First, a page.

This was a steep learning curve for some teachers. In addition,  it was extra time consuming, as it was taking teachers longer time to learn and be comfortable with uploading and inserting images, creating photo galleries, creating links, posting, etc.

Then the question shifted from How to We Did it… We Built It…Will They Come? Some teachers continued to email parents weekly, pointing them to the blog to look at images and news, others resorted to “bribing” students with extra credit if their parents went on the blog, yet another class created a  Blog Tutorial for Parents & Grandparents video.

In preparation for our students to become actively involved in contributing on the classroom blogs, as a school, we needed to Update & Upgrade Our School’s Media & Publishing Release in order to reflect the shift from students as consumers to students as producers.

Some teachers felt ready sooner than others, to climb the next step on the ladder. They opened their classroom blog up for comments to their students. They started to shift from merely pushing out information to parents and students to see the opportunity for a conversation. Teachers were learning to, not only post information, but posing questions for students, encouraging them to think and to participate in a virtual conversation. – Preparing Students for Commenting with Wall Blogging.

Once students were well on their way to begin. They were comfortable in logging into their accounts, reading posts and submitting a commenting, the next step was to focus on the QUALITY of their writing. What constitutes a quality comment? One class answered this question by creating a newscast- Quality Commenting Video by Third Graders

The next step on the classroom blogging ladder was for not only the teacher to produce content/posts, but for students to take ownership. For one teacher, it meant the realization that her classroom job list was in need of a 21st century update What is… What Will Be Obsolete…in Second Grade?

Some teachers:

  • had daily  student “bloggers”,  who were in charge of updating the classroom blog, being the Official Scribe of the day.
  • had students take (handwritten notes) summarizing the daily learning during each subject area, to be then typed and uploaded on Friday to the blog (younger grades).
  • highlighted best work from students as it was produced.
  • put students in charge of photographing classroom/resource activities and learning taking place during the day, the class discussed and voted on the final images to be uploaded at the end of the day and write a short blurb to each image. – Let’s Ask the Kids: 2nd Grade Bloggers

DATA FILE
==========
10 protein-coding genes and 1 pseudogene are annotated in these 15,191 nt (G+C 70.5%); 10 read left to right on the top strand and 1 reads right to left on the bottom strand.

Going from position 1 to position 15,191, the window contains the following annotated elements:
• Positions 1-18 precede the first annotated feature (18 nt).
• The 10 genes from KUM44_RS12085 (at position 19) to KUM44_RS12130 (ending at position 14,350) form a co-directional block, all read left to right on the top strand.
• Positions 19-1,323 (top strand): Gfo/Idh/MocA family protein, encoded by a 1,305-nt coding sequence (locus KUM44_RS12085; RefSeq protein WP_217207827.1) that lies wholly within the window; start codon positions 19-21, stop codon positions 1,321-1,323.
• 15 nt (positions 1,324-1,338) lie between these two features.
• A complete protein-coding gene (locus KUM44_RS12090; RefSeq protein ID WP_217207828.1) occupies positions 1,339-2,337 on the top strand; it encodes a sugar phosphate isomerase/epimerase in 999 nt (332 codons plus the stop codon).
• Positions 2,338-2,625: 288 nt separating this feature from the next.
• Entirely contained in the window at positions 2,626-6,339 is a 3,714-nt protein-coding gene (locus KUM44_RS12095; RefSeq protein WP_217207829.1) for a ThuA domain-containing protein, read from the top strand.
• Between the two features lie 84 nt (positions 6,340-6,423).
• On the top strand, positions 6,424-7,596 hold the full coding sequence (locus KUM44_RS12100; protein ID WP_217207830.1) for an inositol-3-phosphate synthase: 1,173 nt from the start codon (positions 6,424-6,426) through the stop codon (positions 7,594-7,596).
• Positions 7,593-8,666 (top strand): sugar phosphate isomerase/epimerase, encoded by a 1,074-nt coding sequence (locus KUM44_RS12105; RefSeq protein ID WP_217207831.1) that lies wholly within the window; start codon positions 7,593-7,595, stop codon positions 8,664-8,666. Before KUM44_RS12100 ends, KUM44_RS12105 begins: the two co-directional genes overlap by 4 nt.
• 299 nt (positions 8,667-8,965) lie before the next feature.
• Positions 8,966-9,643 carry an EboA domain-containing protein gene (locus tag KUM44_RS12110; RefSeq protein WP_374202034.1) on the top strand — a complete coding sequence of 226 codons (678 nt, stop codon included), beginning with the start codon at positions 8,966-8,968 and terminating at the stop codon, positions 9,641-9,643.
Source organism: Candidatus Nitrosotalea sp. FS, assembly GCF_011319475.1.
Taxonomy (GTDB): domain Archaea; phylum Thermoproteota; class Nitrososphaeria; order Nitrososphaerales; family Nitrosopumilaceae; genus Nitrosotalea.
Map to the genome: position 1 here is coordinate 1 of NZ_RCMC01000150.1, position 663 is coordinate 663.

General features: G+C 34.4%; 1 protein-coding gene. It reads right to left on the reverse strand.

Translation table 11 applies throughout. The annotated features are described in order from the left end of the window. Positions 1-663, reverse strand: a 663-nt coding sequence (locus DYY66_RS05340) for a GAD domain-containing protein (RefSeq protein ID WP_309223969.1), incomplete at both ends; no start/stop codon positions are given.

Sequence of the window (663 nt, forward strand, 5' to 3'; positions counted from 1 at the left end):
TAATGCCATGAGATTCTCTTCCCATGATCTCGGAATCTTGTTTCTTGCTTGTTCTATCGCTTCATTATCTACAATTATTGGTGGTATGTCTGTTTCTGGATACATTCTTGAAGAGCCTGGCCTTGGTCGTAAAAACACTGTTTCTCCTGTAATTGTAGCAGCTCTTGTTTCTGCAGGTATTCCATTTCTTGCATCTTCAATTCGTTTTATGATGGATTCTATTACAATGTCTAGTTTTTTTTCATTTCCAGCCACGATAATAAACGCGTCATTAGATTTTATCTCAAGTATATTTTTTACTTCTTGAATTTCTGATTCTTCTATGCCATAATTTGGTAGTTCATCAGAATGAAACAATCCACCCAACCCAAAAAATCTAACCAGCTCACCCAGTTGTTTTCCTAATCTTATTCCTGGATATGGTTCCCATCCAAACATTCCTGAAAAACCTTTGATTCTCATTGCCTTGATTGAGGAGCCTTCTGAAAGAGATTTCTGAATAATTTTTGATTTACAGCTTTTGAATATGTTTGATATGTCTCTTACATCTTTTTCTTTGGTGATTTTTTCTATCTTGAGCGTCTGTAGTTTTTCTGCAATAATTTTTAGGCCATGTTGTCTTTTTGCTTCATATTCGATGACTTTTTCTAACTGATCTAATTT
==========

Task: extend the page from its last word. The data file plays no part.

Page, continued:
Some classroom blogs were growing beyond homework assignment, as teachers found opportunities to amplify the use of their virtual spaces to get kids involved and engaged in conversation

As commenting and posting to the classroom blog became the routine, especially in the upper elementary grades, students were eager to “earn” their own blogs. It was up to the teacher to set the criteria for students to earn them (ex.5 quality posts moderated and published on the classroom blog).

Once having earned that promotion, students became administrators of their own blogfolio , a combination of an online portfolio and a learning blog. Students were able to choose their own theme from a variety of pre-approved themes available. They chose their own title and tagline, and wrote their About Page.

It takes time for the faculty to see that the students’ blogfolios are NOT a project from/for the Language Arts class. We are not there yet.Teachers, still need to take advantage of pulling in resource teachers and student experiences. Non-Language Arts teachers still need to realize that the blog is a platform for learning for THEIR students too. All this is a process for teachers and students to work through.

We had Professional Development workshops helping teachers subscribe to RSS feeds (Subscribing via RSS & Google Reader to Classroom Blogs) in order to streamline the process of reading AND giving feedback to all their students. This is a daunting task for many teachers, as they are feeling overwhelmed. I have met too many teachers (at other schools) who, precisely for that reason, gave up blogging with their students. It was simply too much work to read and sift through all the writing and commenting (!!). We are committed to working through this at our school though. We are concentrating on finding new ways to embed the reading, the writing, the commenting, the conversation into the “way we do things”, not something we do in addition.

I created the following infographic to demonstrate the flow of blogging in the classroom. The hope is to deflect from the emphasis on technology and the “translation” from analog work to digital work during the blogging process.

You can download the infographic as a pdf file.